• On Wednesday, I talked about TCU's Chris Hackett as the possible No. 2 safety to come off the board, after Alabama's Landon Collins. If you are looking for a game to watch on Hackett, an NFL scout told me to check out the Oklahoma film to get a good feel for his ability to play in the deep middle, support the run and find the ball.

• New 49ers head coach Jim Tomsula said San Francisco will continue to play out of a base 3-4 front this season. There was some talk that the Niners could move to a 40 front with NaVorro Bowman, Patrick Willis and Chris Borland at the three linebacker spots.

• Miami offensive tackle Ereck Flowers (6'6", 329 lbs, 34.5" arms) did 37 reps Thursday on the 225-pound bench-press test. That's an impressive number for the possible first-round pick.

Lynne Sladky/Associated Press

• Running back Todd Gurley said there is no timetable yet on his return from a knee injury suffered during the season. As expected, Gurley isn't working out this week. He also said he won't run at the Georgia's pro day next month.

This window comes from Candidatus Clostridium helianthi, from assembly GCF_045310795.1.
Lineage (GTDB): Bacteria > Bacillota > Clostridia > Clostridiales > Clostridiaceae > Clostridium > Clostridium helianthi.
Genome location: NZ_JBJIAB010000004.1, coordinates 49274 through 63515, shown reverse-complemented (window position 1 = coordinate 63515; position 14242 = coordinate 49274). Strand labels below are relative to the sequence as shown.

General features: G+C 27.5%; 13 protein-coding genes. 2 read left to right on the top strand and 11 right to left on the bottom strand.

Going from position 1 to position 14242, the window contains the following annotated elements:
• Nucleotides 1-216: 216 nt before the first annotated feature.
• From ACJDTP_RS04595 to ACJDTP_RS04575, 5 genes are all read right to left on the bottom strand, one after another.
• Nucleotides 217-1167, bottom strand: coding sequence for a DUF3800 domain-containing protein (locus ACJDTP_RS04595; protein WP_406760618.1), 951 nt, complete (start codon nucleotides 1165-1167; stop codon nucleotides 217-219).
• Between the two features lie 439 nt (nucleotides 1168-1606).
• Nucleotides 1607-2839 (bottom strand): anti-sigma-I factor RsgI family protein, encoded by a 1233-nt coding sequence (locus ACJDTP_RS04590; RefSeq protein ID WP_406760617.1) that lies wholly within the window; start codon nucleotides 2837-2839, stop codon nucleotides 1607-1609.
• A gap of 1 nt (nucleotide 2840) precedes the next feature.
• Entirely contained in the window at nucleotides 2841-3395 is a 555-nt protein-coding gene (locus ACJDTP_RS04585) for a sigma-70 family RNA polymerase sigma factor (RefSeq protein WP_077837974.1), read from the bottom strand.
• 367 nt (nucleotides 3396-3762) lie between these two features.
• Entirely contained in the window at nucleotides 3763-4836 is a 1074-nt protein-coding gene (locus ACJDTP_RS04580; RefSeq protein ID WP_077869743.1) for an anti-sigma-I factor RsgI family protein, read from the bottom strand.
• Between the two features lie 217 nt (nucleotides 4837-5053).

• Speculation on team fits can get a little too wild at the combine as we try to project players into pro systems. However, when UCLA quarterback Brett Hundley was asked to compare his college system to an NFL playbook, he mentioned Chip Kelly and the Eagles. That will get people talking here in Indianapolis—especially if Hundley has a good workout this week.

• Miami wide receiver Phillip Dorsett was one of the most impressive players at the Senior Bowl because of the ability to come out of his breaks with speed along with the acceleration he showed after the catch to push the ball up the field. He's an electric player. Dorsett doesn't have elite size (5'10", 185 lbs), but the speed is the key with the Miami product. This guy can fly—and I expect him to run in the low 4.4 range (or even drop a 4.3 time) later this week.

Seven-year NFL veteran Matt Bowen is an NFL National Lead Writer for Bleacher Report.